Bob Moser

Bob Moser is senior editor at National Journal and author of Blue Dixie: Awakening the South's Democratic Majority (Times Books). He is the former editor of The Texas Observer, senior editor/writer at The Nation, and executive editor of The American Prospect.

Recent Articles

Mitt, Rick, and the Ultimate Irony

Last night in Mesa, Arizona, we learned (thanks to Rick Santorum) that birth control leads to more unwanted pregnancies. We discovered that Newt Gingrich thinks his best one-word description is “cheerful.” We couldn't help noticing that Ron Paul (see below) has become Mitt Romney’s most valuable campaign surrogate. But there was one relevation odder still: that Santorum is (are you sitting down?) a raving moderate compared to that beacon of conservative consistency, Romney. It is no small feat for a formerly pro-choice, pro-gay, pro-universal-health-care governor of Massachusetts to transform one of the nation’s leading right-wing Neanderthals into an unprincipled, wavering compromiser of conservative values. But give Romney (and his wingman Paul) their due, because they’ve now managed it twice in one campaign. First it was that other Neanderthal, Texas governor Rick Perry, who—long before “oops”—was badly wounded by a barrage of criticism from Paul (and Michele Bachmann) that he was...

Santorum's Piñata Moment

Back in early September, after he’d vaulted into the lead in Republican polls, Texas Governor Rick Perry found himself the queasy center of attention in his maiden presidential debate. "I kind of feel like the piñata here at the party," Perry said midway through the inquisition. It wasn’t long before Perry “oopsed” himself into oblivion—the fate that’s met each of the conservative shooting stars (Bachmann, Pawlenty, Cain, Gingrich) who’ve plummeted back to Earth partly because of the Piñata Effect. Tonight, in what might be the last 2012 GOP debate, it’s Rick Santorum’s turn. Coming six days before primaries in Michigan and Arizona, as Santorum leads in national polls, the 8 p.m. EST showdown in Mesa will be a test of how he can handle being a frontrunner—an experience he hasn’t had since his 2000 Senate campaign in Pennsylvania—and of whether Mitt, Newt and Ron can get his goat and turn their fortunes around. Throughout the previous 20 (or 25, depending on how you count them)...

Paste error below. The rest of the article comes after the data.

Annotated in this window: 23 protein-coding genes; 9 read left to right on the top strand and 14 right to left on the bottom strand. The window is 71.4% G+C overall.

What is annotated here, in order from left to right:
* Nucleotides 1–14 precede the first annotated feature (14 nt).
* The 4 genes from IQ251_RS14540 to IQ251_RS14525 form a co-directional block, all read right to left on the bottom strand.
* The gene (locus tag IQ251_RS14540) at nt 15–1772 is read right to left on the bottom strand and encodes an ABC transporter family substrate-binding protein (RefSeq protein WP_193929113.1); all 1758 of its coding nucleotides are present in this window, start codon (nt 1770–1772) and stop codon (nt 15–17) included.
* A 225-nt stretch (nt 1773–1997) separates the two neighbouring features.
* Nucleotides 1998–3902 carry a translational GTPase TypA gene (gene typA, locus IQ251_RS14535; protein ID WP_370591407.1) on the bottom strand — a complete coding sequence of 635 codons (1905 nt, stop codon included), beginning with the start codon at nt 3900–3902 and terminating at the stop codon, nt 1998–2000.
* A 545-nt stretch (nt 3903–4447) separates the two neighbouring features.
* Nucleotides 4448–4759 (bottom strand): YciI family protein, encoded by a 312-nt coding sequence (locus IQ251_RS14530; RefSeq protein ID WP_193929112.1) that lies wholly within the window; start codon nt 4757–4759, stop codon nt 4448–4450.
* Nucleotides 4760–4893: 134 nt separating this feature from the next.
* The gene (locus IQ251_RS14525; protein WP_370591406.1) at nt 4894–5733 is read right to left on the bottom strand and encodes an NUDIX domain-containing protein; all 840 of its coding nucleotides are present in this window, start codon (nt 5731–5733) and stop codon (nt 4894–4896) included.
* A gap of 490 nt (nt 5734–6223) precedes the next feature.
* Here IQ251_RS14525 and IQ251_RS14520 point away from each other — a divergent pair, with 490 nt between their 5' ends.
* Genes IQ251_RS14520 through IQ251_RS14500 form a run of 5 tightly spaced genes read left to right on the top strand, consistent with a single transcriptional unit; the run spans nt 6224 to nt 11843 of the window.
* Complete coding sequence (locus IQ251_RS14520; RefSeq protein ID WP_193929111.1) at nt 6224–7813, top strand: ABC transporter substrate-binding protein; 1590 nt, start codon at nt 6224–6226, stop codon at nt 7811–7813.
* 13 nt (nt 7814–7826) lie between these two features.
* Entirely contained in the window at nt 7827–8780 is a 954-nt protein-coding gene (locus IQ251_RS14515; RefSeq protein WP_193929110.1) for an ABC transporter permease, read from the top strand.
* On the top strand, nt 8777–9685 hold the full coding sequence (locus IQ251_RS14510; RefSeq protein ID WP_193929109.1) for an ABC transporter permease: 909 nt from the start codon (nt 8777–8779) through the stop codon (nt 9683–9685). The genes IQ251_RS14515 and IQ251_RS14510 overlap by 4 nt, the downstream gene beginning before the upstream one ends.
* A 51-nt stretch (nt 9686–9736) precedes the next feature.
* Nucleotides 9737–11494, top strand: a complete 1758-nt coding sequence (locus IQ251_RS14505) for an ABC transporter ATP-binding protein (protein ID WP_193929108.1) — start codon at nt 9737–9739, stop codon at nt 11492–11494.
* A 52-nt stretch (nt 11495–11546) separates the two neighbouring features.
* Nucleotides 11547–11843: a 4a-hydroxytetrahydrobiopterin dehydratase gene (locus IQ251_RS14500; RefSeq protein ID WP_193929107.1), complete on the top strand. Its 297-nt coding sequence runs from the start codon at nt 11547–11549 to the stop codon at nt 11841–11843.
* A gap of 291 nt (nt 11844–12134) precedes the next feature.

Ultimate Whack-A-Mole

This next week, culminating in the February 28 primaries in Arizona and Michigan, could very well make or break Mitt Romney’s campaign—politically and even financially. The only feasible way he can sweep the contests, with Rick Santorum narrowly leading in Michigan and closing in on him fast in Arizona, is the same way Romney nearly won Iowa and did win Florida: Unleash colossal amounts of cash. This has largely been a Whack-a-Mole campaign: Whenever a conservative contender creeps out of the woodwork, Romney’s money machine obliterates him with multi-million-dollar attacks. His one truly impressive win so far came in Florida, where his campaign and super PAC spent more than $14 million bombarding the airwaves with negative ads and effectively stomped out Newt Gingrich’s second fledgling surge. Now the Romney treasure chest seeks to snuff out Santorum’s nascent legitimacy by deploying its full financial arsenal in Michigan—a state everyone thought the former Massachusetts governor had...

The Bible Eruption

As we’re freshly reminded by the Presidents' Day debut of Clinton , a PBS documentary on the Man from Hope, one big question clouded his 1992 primary campaign: When would the “bimbo eruption” come? (Thanks to Gennifer Flowers, it came early in the process; thanks to Hillary’s “stand by your man” command performance on 60 Minutes , it didn’t derail him from the ultimate goal.) Twenty years later, with Rick Santorum having been raptured to the top of the GOP polls, the question was a bit different, though no less pressing: When would the Bible eruption come? It happened this weekend, a little more than a week before the Michigan and Arizona primary shoot-outs with Mitt Romney. Lurching away from his economic message, Santorum told a Tea Party crowd in Columbus, Ohio, that President Obama bases his environmentalism on “some phony theology. Oh, not a theology based on the Bible. A different theology.” Santorum then spent the rest of the weekend simultaneously back-pedaling and continuing...

The Clinton Experience

A new PBS documentary puts Bill Clinton’s flawed presidency into measured perspective.

(Copyright Bettmann/Corbis / AP Images)
H ow can you make the story of Bill Clinton and his presidency read like anything other than a rollicking escapade? Easy: Turn it into a PBS documentary. Clinton , which debuts tonight, is a two-part, nearly four-hour installment of the American Experience series that at first seems doomed to flatten the story of the 42nd president—a man of endless appetites and unquenchable ambition who rose from a troubled home in small-town Arkansas to become one of the most talented and disappointing political figures we’ve known. The polite, muted quality of the PBS documentary form makes a strange fit for its penis-brained, mercurial, and brilliant subject—the string music, the hushed narration of Campbell Scott, the all-too-steady chronological march. In the end, though, the form redeems itself, at least partly. Clinton is well worth watching. Its stately predictability gives us a chance to look back at the mad Clinton years, take a breath, and make some small sense of its craziness. There is,...

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